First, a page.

The launch of the lovely Ford Mach-E has been an interesting one, with a series of delays, cars getting bricked, and a (tiny) recall as models only just begin to roll out to customers. Also of interest is that Ford will start selling these things online, just not to Americans.
Ford announced that it will be launching an EV-specific “organization” as the Detroit News reports:
The organization dedicated to battery-electric vehicles, or BEVs, will focus on research and development, manufacturing, sales and user experience for EVs in China, the company said in a news release. Mach-E will be the first vehicle introduced by the organization.
The Mach-E that will be available to customers in China later this year will be built in that country (the version that’s available in North America is built in Mexico). The automaker said prices will range from RMB 265,000 to 379,900, which in U.S. currency translates to about $40,500 to $58,000.
Meanwhile, Ford China said it plans to establish a direct sales network that will operate in 20 major cities across the country. The company said it will offer a “one-stop ‘Everything Online’ experience which includes service appointments, pickup and delivery of cars.”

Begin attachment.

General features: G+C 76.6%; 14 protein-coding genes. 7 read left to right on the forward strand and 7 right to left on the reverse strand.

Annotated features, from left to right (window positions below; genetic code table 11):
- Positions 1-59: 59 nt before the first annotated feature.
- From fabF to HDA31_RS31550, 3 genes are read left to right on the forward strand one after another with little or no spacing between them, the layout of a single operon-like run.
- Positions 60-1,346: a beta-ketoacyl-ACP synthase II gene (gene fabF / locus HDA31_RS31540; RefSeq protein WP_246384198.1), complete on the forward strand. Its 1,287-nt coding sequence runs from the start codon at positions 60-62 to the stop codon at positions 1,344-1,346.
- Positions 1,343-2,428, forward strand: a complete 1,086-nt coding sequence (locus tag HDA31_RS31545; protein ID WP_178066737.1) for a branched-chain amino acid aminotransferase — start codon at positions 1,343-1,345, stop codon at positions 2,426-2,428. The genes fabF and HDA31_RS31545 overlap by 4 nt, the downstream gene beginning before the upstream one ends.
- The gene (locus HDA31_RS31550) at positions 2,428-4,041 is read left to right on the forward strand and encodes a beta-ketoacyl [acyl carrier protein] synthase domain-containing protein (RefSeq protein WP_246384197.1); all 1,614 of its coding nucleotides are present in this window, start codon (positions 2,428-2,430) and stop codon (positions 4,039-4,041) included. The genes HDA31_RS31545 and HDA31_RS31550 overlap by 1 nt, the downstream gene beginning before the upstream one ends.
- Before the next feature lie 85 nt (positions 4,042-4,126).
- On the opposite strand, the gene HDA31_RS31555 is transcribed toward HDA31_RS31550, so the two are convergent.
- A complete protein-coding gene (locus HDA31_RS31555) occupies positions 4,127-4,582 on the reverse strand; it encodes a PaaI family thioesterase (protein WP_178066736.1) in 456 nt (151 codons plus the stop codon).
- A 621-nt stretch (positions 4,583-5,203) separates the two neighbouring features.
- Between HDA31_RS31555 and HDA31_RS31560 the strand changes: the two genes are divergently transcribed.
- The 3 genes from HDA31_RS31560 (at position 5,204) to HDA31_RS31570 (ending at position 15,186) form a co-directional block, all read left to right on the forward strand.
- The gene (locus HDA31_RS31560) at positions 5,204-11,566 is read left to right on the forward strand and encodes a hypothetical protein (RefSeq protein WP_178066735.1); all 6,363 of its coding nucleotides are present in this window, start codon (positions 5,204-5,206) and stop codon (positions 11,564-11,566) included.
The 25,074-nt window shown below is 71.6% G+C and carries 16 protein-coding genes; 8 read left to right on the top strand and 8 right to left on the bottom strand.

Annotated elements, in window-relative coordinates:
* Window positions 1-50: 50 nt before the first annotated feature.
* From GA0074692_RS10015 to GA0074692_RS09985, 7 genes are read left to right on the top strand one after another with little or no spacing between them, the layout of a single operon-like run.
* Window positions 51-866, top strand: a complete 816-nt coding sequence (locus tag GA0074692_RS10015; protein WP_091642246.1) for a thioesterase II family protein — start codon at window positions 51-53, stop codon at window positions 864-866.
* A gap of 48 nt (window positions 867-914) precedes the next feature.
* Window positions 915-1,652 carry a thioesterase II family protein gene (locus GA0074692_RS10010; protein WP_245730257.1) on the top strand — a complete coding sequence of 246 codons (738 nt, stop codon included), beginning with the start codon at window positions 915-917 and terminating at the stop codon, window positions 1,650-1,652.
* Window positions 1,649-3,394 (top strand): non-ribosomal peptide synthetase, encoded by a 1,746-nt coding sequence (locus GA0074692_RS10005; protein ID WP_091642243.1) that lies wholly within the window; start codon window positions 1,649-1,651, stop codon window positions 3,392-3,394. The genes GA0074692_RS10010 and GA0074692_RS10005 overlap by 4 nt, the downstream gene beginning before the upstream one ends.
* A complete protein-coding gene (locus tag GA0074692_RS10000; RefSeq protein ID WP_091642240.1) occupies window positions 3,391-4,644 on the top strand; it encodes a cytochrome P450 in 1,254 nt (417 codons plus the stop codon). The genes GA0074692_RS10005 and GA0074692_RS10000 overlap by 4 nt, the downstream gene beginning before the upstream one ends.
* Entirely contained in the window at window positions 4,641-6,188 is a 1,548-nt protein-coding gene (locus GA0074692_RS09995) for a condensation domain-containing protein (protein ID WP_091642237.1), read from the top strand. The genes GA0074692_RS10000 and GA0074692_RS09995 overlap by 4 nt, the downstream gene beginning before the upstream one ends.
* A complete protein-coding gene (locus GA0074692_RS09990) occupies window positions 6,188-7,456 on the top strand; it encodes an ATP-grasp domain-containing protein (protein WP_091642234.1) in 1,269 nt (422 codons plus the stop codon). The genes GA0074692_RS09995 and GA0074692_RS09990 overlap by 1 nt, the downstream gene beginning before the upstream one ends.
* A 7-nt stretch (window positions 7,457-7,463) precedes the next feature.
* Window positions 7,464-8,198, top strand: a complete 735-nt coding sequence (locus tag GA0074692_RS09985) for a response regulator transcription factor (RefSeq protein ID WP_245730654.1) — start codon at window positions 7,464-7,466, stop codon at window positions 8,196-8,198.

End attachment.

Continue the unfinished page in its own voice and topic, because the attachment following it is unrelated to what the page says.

Ford itself calls this “organization” its “BEV Division” in its press release, laying out that you can order your Mach-E online through a direct sales network:
In order to compete as a challenger and breakthrough in electrification, Ford China established its BEV Division dedicated to R&D, manufacture, sales and user experience of Ford electric vehicles in the country. Mustang Mach-E is also the first product launched by the new BEV Division.
Ford is focused on the future and will adopt a direct sales network to expand across 20 major cities nationwide in 2021 to serve users directly.
Leveraging its existing dealer resources, Ford will offer an enhanced one-stop “Everything Online” experience which includes service appointments, pickup and delivery of cars.
Why Ford doesn’t go ahead and “leverage its existing dealer resources” to allow Americans to do all of their car buying and servicing online is still a mystery. (It’s not a mystery. It’s dealer lobbies, just like it was in Texas with Tesla.) Hopefully this is all at least a step in the right direction.